Scientists Kirrallee Baker and Arjun Verma talk with artists Leanne Thompson, Catherine Nolan, Caterina Mocciola, me, and designer and curator Anita Marosszeky. On the table is a model I made with Kirralee, of the phytoplankton Ditylum brighwellii. We made it with discarded culture flasks she used to cultivate these organisms. Ditylum brighwellii is a eukaryotic cell.
Kirralee and Arjun explain how pigments are expensive for phtyoplankton to produce and how the colours of their parts reflect their different functions. See excerpt of video record.
Arjun describes an exhibit he is planning to make with cultures, of a series of filter papers to visualise an algal bloom. The group suggests ways to give context to the series such as through graphs, and photos of satellite, microscopic and human views.
Leanne explains her concept for an evolving installation that invites and displays responses to the exhibition. Her aim is to show how the exhibition impacts on people, and over time expresses a groundswell of engagement. Kirralee suggests tracing paper be used to signify transparency of our research process. Through discussion with the group a design is sketched that serves both as art work and data visualisation.
Anita leads discussion about mapping the Tower building exhibition space with Living Data exhibits and announces our agreement to produce a publication to document the Living Data research journey.
Anita proposes clear acrylic boxes to contain models of phytoplankton forms for the Understand-a-scope installation proposed for the UTS Library lightwell. Her idea first arose from the need to easily clean and change the models we propose to suspend in the space. Kirralee and I recognise the connection to Justin Seymour’s scientific model used to compare oceanic communities at vast and minute scales:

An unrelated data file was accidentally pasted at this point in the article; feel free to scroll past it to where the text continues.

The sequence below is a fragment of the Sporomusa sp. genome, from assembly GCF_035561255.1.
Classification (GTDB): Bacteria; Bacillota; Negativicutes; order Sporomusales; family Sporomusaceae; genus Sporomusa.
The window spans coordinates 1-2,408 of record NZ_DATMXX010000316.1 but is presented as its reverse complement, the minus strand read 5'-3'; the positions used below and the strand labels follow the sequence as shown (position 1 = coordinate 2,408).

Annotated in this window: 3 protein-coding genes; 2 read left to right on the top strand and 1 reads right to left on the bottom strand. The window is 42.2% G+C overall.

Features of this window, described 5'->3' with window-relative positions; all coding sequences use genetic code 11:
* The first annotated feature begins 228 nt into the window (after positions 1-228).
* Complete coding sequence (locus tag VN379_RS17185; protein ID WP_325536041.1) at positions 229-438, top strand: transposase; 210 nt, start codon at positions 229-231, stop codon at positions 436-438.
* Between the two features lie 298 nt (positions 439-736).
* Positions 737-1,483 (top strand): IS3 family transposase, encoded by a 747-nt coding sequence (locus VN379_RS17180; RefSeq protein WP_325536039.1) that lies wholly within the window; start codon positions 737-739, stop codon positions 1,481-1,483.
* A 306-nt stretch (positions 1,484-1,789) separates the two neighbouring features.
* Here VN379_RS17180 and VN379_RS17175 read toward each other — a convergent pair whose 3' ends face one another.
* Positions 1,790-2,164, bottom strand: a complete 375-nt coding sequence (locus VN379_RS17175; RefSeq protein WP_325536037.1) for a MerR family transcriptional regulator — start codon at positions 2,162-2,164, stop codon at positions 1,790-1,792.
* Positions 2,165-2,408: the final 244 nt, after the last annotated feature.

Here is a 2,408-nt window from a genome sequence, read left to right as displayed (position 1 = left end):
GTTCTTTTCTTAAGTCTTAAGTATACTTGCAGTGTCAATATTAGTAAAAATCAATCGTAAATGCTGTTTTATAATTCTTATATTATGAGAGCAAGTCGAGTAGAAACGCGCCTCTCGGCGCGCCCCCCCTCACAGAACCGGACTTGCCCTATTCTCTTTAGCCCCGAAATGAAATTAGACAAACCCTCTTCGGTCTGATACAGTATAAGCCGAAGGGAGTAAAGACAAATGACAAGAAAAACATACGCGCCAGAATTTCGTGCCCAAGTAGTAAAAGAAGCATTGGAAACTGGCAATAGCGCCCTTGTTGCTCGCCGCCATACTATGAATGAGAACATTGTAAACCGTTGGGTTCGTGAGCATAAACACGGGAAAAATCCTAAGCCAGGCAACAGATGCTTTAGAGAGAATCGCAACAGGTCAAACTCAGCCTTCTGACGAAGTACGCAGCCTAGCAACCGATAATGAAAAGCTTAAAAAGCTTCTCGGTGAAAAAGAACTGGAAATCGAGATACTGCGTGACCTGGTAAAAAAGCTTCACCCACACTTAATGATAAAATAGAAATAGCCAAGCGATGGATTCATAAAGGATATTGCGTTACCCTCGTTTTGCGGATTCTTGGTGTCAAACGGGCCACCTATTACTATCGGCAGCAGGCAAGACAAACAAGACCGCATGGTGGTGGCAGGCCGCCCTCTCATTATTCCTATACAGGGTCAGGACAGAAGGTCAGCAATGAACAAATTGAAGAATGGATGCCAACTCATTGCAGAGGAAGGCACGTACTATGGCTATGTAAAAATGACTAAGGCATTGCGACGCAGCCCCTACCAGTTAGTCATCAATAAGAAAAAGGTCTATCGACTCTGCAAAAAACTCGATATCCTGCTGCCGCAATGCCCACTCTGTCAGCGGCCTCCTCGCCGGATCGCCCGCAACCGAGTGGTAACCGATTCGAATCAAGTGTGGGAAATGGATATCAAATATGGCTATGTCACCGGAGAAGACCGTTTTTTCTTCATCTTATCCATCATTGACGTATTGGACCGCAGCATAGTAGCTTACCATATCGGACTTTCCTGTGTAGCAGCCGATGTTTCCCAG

Read more at UTS Newsroom. Kiralee then suggests that numbers and abundances of species may be represented in each box and that further information about variations in these factors could be attached to box surfaces. Suddenly in our minds a protective box becomes an integral component of a model of a scientific model!
When I say that Living Data exhibitions aim to offer a sense of connectivity to a greater whole, Kirralee notes that temperature is a dominant theme in all our work. She suggests we look at visualising land as well as oceanic responses to global warming and temperature variability. We identify UTS scientists who may who have data we can combine to reveal patterns hitherto unseen. Will their combined data sets reveal similarities in how marine and terrestrial systems respond to global warming?
Caterina explains how her dance practice of contact improvisation embodies connectivity between people as well as environments they move through and the challenges of working in isolation. I agree and share my feelings of isolation and despair which I attributed to thinking so much about climate change. Kirralee acknowledges those feelings but says she feels uplifted by her knowledge of how the phytoplankton she is studying adapts to rising temperatures. As she explains in her 2013 conversation with Simon Pockley, some phytoplankton will survive despite what humans do. This opens up discussion about the vanity of humans in privileging our selves above all other life forms. I wonder if my feelings of despair come when personal vanity intrudes into a deeper (uplifting) knowledge of my self as part of a greater whole. I find Kirralee’s expression of understanding of connection through science uplifting. It is also uplifting to openly share feelings as well as logical explanations.
Kirralee and Arjun explain how as scientists they do not work in isolation, but as parts of a global push to understand how the world works and is changing.